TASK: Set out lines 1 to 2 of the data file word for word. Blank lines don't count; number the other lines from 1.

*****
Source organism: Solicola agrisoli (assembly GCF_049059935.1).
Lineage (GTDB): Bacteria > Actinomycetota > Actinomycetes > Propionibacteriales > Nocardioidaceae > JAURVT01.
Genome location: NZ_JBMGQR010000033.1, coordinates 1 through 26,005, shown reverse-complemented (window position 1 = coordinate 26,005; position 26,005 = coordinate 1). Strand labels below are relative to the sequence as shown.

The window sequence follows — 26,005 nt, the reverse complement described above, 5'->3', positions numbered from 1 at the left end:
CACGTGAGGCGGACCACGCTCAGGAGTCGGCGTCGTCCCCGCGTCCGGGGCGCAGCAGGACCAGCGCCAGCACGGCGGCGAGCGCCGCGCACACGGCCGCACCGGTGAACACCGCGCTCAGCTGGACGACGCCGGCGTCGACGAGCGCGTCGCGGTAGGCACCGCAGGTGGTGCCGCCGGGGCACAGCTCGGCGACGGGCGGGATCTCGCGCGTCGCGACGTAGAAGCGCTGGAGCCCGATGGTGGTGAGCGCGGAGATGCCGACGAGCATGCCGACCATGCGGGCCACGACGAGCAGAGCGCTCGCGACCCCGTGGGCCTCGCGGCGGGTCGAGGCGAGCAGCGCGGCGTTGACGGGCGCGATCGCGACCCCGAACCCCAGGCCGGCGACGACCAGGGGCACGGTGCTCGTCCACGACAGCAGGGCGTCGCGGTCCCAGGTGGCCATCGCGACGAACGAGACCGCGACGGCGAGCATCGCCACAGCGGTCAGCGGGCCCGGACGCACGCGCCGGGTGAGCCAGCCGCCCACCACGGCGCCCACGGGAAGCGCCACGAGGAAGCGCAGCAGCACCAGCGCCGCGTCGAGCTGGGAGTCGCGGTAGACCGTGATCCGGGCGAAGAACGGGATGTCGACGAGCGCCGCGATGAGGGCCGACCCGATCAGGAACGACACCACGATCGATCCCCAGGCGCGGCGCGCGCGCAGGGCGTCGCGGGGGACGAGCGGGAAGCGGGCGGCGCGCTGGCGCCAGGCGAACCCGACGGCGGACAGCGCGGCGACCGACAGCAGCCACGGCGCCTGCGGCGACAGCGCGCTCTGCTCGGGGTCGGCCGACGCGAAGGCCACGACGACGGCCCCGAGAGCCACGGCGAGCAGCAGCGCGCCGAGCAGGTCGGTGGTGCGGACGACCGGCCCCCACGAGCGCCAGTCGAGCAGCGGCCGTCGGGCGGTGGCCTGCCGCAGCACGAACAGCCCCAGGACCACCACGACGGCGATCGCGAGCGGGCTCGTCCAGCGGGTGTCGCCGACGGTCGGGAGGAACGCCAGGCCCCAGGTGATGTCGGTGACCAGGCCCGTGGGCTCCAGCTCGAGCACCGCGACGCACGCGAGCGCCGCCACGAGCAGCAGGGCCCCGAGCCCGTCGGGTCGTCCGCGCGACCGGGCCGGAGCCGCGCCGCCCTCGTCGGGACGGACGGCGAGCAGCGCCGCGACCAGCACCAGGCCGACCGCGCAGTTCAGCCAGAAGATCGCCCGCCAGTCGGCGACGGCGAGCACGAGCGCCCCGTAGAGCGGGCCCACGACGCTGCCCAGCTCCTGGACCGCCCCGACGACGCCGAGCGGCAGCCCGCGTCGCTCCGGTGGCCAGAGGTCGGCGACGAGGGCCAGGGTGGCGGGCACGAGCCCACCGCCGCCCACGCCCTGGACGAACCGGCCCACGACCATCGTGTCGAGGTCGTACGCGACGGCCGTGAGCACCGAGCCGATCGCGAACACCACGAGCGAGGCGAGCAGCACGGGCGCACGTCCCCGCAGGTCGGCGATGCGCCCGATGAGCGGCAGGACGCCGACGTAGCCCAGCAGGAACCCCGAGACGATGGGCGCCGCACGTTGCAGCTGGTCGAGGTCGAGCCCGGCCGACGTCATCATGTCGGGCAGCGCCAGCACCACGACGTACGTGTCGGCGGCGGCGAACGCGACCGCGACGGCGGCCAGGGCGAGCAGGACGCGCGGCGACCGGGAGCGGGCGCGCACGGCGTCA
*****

Source organism: Solicola agrisoli (assembly GCF_049059935.1).
Lineage (GTDB): Bacteria > Actinomycetota > Actinomycetes > Propionibacteriales > Nocardioidaceae > JAURVT01.